Of the many bird sighting queries we have been having in the last couple of weeks, the wryneck has perhaps been the most intrigueing. This cryptically camouflaged member of the woodpecker family, see below illustration (RSPB images), is a passage visitor our shores these days, often turning up during the late summer and autumn months as they make their long journeys from their breeding grounds in northern Europe and Scandinavia back to their wintering grounds in Africa. We have spoken to a few people who have been watching these 'brown, woodpecker-like birds', most of them chuffed to bits when we identify them. As they are quite a scarce bird to the UK, please report them via the Birdtrack website. Let us know if you've seen one or any other interesting migrants on this blog or via RSPB Communities.
Natural food has been a topic of many conversations recently, with many species of tree and shrub producing lots of berries and fruit. Some of it will already be attracting birds and other wildlife but some although looking nice and ripe, it will take the first frosts to soften it up for other birds. One tip is to save any apples or pears that have fallen for later in the winter so that birds have a high energy snack when other foods are difficult to find. When our wintering visitors like redwings and fieldfares arrive hopefully they will still have plenty to choose from. As for garden feeding, the autumn is a great time to think about getting back into the habit of regularly cleaning bird feeders. Despite the plentiful natural food around, a clean and well stocked bird feeding station is still likely to attract the residents like house sparrows. Make sure bird baths are kept clean at this time of year as well as there are some nasty diseases about, more information here.
For those of you who are keen to get out and make space for anture in the garden, this time of year is great for adding climbers to patches that need greening. Honeysuckle, ivy and clematis can be great for wildlife as well as looking stunning so well worth considering if you have a wall or fence that needs that natural touch. Another labour saving tip for the early autumn is to think about leaving some areas of the lawn uncut through the winter, swathes of long grass can be great for invertebrates and expect to see birds making full use of them for foraging. Check out for our Homes for Wildlife project for tips on lawn management for wildlife and if you really feel like a challenge have a go at creating your own wildflower meadow.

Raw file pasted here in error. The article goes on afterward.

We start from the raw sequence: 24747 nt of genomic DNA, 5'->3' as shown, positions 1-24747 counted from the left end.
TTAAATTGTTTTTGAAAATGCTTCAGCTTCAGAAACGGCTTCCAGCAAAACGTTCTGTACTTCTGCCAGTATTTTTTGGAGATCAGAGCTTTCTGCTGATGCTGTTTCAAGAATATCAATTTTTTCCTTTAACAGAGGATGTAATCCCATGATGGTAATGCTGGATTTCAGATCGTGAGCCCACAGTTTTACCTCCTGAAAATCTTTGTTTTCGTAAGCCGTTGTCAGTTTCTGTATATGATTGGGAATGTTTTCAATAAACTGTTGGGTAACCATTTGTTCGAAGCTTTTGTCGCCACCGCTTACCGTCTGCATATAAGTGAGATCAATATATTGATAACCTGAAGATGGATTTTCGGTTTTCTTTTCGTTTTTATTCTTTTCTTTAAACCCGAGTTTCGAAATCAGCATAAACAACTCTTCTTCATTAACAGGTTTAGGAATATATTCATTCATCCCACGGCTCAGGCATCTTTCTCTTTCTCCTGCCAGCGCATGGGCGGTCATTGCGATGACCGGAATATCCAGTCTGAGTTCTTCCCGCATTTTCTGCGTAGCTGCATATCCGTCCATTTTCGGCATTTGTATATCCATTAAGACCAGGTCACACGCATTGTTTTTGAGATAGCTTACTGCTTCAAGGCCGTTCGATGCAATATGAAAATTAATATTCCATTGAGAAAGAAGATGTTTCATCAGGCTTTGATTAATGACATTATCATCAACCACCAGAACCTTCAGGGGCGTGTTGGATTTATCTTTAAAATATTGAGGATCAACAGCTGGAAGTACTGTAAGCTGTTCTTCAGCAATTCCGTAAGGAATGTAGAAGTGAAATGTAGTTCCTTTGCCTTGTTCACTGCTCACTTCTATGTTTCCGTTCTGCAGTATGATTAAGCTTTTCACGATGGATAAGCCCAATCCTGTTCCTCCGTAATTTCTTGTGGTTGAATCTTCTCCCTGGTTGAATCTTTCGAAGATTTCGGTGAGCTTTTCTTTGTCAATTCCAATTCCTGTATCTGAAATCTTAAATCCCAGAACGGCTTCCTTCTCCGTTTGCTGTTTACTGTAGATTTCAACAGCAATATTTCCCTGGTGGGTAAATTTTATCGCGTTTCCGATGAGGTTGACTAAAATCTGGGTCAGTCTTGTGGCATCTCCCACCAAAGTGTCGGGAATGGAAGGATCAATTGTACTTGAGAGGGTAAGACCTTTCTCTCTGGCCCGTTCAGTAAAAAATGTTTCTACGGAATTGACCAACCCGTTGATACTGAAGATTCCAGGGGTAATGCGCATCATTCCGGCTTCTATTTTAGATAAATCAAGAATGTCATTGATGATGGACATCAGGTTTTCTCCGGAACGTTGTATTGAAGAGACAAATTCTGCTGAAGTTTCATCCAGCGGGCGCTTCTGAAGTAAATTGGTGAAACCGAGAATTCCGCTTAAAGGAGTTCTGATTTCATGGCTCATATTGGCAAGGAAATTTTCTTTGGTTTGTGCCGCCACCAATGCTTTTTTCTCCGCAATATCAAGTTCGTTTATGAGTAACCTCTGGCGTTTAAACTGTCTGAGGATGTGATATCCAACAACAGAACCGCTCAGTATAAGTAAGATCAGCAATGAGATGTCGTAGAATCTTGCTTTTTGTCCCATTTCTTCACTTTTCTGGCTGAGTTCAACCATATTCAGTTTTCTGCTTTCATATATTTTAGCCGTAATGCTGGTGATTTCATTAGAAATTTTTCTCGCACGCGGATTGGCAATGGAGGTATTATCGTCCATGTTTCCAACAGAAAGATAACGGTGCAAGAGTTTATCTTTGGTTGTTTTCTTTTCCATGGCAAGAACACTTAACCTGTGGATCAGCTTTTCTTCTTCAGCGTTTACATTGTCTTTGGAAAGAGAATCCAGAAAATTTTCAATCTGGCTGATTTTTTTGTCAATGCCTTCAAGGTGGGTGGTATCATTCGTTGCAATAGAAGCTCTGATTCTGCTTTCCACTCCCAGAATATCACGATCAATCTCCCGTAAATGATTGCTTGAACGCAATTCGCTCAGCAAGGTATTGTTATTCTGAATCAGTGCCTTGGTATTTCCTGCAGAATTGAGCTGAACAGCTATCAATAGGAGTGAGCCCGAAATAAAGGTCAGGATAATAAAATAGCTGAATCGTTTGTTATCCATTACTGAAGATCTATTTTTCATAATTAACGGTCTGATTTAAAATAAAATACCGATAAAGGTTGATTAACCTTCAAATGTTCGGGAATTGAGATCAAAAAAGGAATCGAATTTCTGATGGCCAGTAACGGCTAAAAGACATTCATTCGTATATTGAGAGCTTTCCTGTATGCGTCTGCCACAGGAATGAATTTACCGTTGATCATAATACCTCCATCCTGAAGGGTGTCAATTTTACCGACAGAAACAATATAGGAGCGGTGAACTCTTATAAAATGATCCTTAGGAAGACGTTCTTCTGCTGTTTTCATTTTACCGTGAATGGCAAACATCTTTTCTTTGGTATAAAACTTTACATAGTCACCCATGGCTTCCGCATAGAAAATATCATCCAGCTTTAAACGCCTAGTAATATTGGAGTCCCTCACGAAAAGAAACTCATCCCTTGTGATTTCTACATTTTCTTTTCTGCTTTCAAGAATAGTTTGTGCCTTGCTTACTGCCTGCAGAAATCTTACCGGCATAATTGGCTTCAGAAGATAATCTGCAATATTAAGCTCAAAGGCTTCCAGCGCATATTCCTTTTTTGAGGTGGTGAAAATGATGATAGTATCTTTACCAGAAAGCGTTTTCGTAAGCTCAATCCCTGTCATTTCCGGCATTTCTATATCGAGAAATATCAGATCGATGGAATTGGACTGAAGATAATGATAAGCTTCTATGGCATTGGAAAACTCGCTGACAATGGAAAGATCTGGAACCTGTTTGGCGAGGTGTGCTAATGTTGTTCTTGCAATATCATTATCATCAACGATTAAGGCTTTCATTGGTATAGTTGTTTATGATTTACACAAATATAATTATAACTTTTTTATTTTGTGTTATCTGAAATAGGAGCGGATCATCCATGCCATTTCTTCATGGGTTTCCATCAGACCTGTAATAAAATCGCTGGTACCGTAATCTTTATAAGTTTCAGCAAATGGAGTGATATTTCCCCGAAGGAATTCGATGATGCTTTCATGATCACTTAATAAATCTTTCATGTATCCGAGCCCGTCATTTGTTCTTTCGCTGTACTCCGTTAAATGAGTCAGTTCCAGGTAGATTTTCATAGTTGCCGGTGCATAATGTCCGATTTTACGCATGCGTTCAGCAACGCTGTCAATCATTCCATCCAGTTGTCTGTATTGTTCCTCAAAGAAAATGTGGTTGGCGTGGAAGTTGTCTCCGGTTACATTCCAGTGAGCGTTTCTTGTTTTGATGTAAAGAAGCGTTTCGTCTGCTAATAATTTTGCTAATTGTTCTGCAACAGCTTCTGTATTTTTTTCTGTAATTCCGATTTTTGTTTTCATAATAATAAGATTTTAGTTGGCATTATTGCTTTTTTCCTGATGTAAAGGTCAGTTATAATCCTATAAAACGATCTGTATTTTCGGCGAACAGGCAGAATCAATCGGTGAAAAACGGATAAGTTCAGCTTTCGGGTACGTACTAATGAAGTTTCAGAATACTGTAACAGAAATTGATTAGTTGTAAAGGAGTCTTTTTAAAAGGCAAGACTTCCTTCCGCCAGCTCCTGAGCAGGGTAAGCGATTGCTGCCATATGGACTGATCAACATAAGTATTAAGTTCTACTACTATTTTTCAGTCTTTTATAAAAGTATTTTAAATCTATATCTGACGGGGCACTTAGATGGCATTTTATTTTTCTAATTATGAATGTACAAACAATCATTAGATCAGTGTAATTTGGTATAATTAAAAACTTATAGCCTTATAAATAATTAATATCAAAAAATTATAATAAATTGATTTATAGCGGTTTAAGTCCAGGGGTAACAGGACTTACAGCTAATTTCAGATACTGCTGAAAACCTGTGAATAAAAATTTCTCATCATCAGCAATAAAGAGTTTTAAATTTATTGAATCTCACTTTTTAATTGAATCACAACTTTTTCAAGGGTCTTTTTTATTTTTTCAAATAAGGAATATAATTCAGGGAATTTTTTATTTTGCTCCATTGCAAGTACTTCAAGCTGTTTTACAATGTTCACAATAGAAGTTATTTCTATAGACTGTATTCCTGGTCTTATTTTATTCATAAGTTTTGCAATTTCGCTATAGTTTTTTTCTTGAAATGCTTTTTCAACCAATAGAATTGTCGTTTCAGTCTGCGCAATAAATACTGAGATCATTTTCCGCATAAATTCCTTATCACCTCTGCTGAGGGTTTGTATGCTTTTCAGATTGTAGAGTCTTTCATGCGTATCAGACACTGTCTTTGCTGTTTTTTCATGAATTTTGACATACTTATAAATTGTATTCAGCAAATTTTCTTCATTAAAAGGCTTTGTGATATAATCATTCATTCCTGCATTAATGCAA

Many species are moulting right now so expect to see a few tatty looking birds around. This signifies the end for the seasons breeding behaviour for many species but some species are still getting frisky! Of course i'm mostly referring to the woodpigeons and collared doves who seem to be nest building, cooing and battling over mates all over the place. Anyone planning tree or hedge work on evergreens take note, there could be an active nest nearby so be sure to check prior to starting. As many of our prickly friends will be hibernating soon, try to create some wild corners that could attract a hedgehog, a few logs, twigs and raked leaves could be just the ticket for these gardeners friends.
Enjoy the Indian summer whilst it lasts!